By on September 13, 2012

Ho Chi Minh was a mysterious guy; even after reading the definitive biography of the revolutionary schemer who changed pseudonyms as often most of us change our socks, I still couldn’t tell you much about the man who is now his country’s equivalent of all of America’s Founding Fathers rolled into one. However, I can tell you what Ho Chi Minh drove!
I spent a couple of weeks in Vietnam earlier this year (some of you may recall my rant about Honda Super Cubs in Vietnam), and I visited the Ho Chi Minh Museum in Hanoi. I wasn’t too keen to visit the creepy embalmed corpse of Ho (whose body got the Lenin/Mao-style waxworks treatment in spite of his dying request to be cremated), but I had heard that his old Peugeot 404 could be found somewhere nearby and I definitely wanted to check that out. Sure enough, there were signs indicating “GARAGE OF HOCHIMINH’S USED CARS” on the museum grounds.
The place is full of soldiers in snazzy uniforms marching in aimless patterns among groups of bored Hanoi schoolkids on what was no doubt their 50th trip to look at dusty 1920s French Communist newspaper articles written by Uncle Ho. Thanks to the “GARAGE OF HOCHIMINH’S USED CARS” signs, however, all I could think about was an alternate-history scenario in which Ho Chi Minh (known as Nguyễn Sinh Cung at the time) stayed in the United States after working in New York for a few years in the 1910s (instead of moving on to Europe, which is what he really did) and then went on to found a chain of used-car dealerships in California: Crazy Uncle Ho’s Quality Pre-Owned Vehicles! He’s givin’ away those Model Ts! Imagine the TV commercials in alternate-history Los Angeles of the 1950s, in which elder statesman of used-car sales Ho Chi Minh offers unbelievable deals in a Kaiser Manhattan. Even Cal Worthington would have grown a long goatee, in order to follow in Crazy Uncle Ho’s footsteps. Oh yes, things would have been different.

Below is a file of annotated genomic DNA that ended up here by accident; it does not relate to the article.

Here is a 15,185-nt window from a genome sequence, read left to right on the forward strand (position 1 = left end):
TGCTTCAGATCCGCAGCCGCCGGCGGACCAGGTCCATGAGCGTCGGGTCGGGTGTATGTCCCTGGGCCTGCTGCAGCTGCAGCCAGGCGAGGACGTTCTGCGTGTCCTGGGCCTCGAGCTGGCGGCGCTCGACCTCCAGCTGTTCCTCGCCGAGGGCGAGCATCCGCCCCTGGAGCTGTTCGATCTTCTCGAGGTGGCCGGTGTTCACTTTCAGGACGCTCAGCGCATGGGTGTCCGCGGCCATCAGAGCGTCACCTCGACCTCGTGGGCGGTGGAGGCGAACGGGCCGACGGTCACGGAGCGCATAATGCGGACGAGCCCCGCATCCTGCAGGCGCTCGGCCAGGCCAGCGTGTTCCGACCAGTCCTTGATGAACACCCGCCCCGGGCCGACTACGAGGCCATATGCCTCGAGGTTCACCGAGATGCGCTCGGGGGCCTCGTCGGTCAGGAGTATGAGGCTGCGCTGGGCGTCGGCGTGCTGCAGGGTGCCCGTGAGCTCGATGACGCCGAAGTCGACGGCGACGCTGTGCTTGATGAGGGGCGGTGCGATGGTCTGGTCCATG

Right. So, the Ho Chi Minh Museum has three of Ho’s cars behind glass in what was once his garage, and tourists— most of whom probably have Super Cubs as daily drivers— shoot thousands of photos of them.
Here’s his 1964 Peugeot 404, which (according to the sign next to the car) “was given by Vietnamese residents in New Caledonia (France).” By this time, Ho was in very poor health (he was more or less a figurehead by the middle 1950s) and probably didn’t do much cruising of the avenues of Hanoi in his new Peugeot.
Then there’s this ’55 GAZ-M20 Pobeda, given to Ho Chi Minh by his friends in Moscow. In those days, if you were a Communist revolutionary in a Third World country, you had to choose between China and the USSR as your patron. The Chinese were closer (and Vietnam’s traditional enemy), but the Soviets had better cars.
Ho probably saw this stately 1954 ZIS-110 (allegedly based on the Packard Super Eight) as his payback for all those years as a starving radical in Parisian hot-sheet flophouses.
It doesn’t quite pass the Proletariat Test, but who cares? Look at this ZIS!

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13 Comments on “No Credit? No Problem! Uncle Ho’s Used Cars Has a Low-Mile ZIS For You!...”


  • avatar
    dejal1

    I wonder if the chrome is all origonal.

    I know you can get stainless steel bumpers for VWs from Saigon, and I’ve seen on maybe bringatrailer? a stainless steel bodied jeep a few weeks ago.

  • avatar
    wstarvingteacher